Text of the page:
It feels like summer isn’t quite over as I sweat over this round-up. Nevertheless, it’s March, which means it is over (if only arbitrarily), and we can officially look back on the weather of the season and blame it for all our woes. In September, the BOM warned of a dry, hot El Nino summer but, in reality, more than two-thirds of Australia had higher-than-average rainfall. The bureau copped some heat for the outlook, which some suggested had contributed to plummeting sheep and cattle prices. But BOM director Dr Andrew Johnson told Senate estimates he “would be very surprised if one forecast influenced the decision of one farm family, one farm business”. Full story.

Speaking of cattle

In eastern states of Australia, cattle prices have almost doubled since September. Full story. Meanwhile, the meat processing industry is bracing for growth, with Australian beef production predicted to increase by 12% this year to 2.5 million tonnes. Full story.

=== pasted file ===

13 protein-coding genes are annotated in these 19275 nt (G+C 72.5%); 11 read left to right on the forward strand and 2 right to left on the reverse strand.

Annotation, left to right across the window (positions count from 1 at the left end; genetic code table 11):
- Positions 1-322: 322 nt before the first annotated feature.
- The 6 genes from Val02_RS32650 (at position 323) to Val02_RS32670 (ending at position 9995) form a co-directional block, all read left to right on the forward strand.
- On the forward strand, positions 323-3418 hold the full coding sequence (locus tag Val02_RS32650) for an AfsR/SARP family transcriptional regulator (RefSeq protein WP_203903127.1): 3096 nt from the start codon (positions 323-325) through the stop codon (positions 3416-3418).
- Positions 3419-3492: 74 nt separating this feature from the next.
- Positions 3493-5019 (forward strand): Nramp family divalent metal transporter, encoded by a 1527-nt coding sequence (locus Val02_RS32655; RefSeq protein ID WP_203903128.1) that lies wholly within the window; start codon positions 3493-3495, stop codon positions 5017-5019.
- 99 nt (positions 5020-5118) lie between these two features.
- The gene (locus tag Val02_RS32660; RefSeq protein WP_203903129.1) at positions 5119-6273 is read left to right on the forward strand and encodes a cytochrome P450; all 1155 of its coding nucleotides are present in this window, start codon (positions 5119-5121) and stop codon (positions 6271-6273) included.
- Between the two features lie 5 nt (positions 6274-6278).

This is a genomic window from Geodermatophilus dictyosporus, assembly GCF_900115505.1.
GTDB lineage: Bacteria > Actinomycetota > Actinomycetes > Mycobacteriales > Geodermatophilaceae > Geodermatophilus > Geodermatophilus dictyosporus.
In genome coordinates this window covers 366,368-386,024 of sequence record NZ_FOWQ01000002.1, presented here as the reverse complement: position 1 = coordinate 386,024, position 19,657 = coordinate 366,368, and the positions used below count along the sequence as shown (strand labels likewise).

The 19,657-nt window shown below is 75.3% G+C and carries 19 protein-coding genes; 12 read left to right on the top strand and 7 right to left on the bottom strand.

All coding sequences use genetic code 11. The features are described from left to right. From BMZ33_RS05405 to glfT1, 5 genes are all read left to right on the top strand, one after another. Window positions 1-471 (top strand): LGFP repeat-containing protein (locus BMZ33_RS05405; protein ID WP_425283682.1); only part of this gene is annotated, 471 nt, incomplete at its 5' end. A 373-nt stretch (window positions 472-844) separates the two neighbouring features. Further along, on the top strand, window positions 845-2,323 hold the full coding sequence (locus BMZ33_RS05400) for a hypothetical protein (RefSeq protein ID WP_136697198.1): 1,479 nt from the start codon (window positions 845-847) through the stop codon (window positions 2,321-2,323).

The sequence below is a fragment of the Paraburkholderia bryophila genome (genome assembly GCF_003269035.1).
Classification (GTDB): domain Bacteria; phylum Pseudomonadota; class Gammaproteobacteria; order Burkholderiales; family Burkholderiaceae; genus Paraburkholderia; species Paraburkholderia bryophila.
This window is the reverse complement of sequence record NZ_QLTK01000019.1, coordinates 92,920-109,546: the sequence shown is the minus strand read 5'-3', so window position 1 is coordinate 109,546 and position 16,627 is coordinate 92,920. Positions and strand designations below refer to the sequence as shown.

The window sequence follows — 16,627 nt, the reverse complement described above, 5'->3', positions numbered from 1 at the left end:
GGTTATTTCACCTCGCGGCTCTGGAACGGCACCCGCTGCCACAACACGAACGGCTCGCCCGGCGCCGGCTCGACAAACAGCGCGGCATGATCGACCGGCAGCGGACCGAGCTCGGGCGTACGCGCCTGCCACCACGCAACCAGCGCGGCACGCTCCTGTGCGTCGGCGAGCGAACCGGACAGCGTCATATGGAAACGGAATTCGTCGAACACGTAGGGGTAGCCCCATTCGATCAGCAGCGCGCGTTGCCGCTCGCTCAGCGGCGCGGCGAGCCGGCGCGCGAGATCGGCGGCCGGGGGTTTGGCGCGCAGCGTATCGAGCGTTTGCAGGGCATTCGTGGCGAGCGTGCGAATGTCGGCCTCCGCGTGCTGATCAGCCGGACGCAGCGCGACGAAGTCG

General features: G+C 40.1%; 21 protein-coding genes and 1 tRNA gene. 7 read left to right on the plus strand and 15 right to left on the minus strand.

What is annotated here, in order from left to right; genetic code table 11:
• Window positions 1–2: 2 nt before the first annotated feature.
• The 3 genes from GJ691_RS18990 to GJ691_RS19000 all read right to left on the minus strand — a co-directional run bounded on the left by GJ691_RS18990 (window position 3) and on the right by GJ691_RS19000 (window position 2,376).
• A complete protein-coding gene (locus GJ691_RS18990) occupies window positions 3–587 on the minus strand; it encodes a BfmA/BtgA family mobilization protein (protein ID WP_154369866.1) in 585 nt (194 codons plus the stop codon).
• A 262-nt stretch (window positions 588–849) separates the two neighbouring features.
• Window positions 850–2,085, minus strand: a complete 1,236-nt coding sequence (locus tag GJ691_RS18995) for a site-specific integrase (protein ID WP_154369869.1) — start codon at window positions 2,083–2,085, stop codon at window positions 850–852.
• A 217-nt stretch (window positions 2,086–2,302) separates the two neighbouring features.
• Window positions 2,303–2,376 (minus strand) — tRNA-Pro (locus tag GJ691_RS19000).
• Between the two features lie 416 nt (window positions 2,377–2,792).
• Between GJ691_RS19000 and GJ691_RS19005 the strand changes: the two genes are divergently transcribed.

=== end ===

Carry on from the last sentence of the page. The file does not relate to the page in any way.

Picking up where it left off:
If bull prices are anything to go by, the industry is doing just fine. An Angus bull named Tom Cruise (son of Rambo) broke Victorian records this week with a sale price of $230,000. Full story.

More on last week’s gender pay-gap story

An eagle-eyed Galah went looking for two former employers in the Workplace Gender Equality Agency’s gender pay-gap reporting this week. But despite having more than 100 employees, neither employer was included in public data or on the non-compliance list. The source told us, and info on the WGEA website appears to confirm, that businesses in their first year of reporting that failed to provide gender pay data wouldn’t be listed as non-compliant (and wouldn’t face penalties, either). All of which could suggest that we’ll be seeing even more names on the gender pay-gap naughty list come reporting next year.

This week's newsletter is sponsored by Westfund

Tell us about it